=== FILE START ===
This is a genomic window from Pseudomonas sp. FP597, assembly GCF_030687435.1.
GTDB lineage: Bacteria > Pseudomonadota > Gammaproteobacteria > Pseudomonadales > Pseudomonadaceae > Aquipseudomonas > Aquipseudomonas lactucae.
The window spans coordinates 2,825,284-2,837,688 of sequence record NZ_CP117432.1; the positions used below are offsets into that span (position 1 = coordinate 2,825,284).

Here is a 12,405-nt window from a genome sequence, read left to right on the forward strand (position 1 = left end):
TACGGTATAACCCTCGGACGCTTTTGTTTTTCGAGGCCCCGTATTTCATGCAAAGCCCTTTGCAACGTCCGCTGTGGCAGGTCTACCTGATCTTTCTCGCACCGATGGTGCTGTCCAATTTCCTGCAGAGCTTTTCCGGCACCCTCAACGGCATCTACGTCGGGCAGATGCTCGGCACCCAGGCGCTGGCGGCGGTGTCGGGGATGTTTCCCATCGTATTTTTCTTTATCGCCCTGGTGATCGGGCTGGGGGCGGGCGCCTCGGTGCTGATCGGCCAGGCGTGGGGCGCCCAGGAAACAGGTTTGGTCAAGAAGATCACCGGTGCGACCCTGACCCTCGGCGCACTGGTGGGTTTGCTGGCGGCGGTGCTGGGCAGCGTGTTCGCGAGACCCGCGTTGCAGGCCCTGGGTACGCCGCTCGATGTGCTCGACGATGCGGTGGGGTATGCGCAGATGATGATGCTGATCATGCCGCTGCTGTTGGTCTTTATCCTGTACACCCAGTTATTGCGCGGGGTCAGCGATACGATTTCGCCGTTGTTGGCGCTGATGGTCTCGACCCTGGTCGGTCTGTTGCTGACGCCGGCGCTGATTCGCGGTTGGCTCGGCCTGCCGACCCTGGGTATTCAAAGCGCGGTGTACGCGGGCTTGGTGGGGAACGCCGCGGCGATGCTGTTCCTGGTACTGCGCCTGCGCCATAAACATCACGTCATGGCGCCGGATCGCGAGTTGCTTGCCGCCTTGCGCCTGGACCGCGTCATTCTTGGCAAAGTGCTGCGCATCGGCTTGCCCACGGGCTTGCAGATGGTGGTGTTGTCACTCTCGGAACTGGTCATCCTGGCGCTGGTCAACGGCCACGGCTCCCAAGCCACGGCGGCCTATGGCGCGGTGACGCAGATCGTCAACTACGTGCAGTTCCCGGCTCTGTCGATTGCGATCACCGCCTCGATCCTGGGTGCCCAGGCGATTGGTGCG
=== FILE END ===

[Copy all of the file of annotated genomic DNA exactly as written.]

This is a genomic window from Pseudomonas sp. FP597, assembly GCF_030687435.1.
GTDB lineage: Bacteria > Pseudomonadota > Gammaproteobacteria > Pseudomonadales > Pseudomonadaceae > Aquipseudomonas > Aquipseudomonas lactucae.
The window spans coordinates 2,825,284-2,837,688 of sequence record NZ_CP117432.1; the positions used below are offsets into that span (position 1 = coordinate 2,825,284).

Here is a 12,405-nt window from a genome sequence, read left to right on the forward strand (position 1 = left end):
TACGGTATAACCCTCGGACGCTTTTGTTTTTCGAGGCCCCGTATTTCATGCAAAGCCCTTTGCAACGTCCGCTGTGGCAGGTCTACCTGATCTTTCTCGCACCGATGGTGCTGTCCAATTTCCTGCAGAGCTTTTCCGGCACCCTCAACGGCATCTACGTCGGGCAGATGCTCGGCACCCAGGCGCTGGCGGCGGTGTCGGGGATGTTTCCCATCGTATTTTTCTTTATCGCCCTGGTGATCGGGCTGGGGGCGGGCGCCTCGGTGCTGATCGGCCAGGCGTGGGGCGCCCAGGAAACAGGTTTGGTCAAGAAGATCACCGGTGCGACCCTGACCCTCGGCGCACTGGTGGGTTTGCTGGCGGCGGTGCTGGGCAGCGTGTTCGCGAGACCCGCGTTGCAGGCCCTGGGTACGCCGCTCGATGTGCTCGACGATGCGGTGGGGTATGCGCAGATGATGATGCTGATCATGCCGCTGCTGTTGGTCTTTATCCTGTACACCCAGTTATTGCGCGGGGTCAGCGATACGATTTCGCCGTTGTTGGCGCTGATGGTCTCGACCCTGGTCGGTCTGTTGCTGACGCCGGCGCTGATTCGCGGTTGGCTCGGCCTGCCGACCCTGGGTATTCAAAGCGCGGTGTACGCGGGCTTGGTGGGGAACGCCGCGGCGATGCTGTTCCTGGTACTGCGCCTGCGCCATAAACATCACGTCATGGCGCCGGATCGCGAGTTGCTTGCCGCCTTGCGCCTGGACCGCGTCATTCTTGGCAAAGTGCTGCGCATCGGCTTGCCCACGGGCTTGCAGATGGTGGTGTTGTCACTCTCGGAACTGGTCATCCTGGCGCTGGTCAACGGCCACGGCTCCCAAGCCACGGCGGCCTATGGCGCGGTGACGCAGATCGTCAACTACGTGCAGTTCCCGGCTCTGTCGATTGCGATCACCGCCTCGATCCTGGGTGCCCAGGCGATTGGTGCG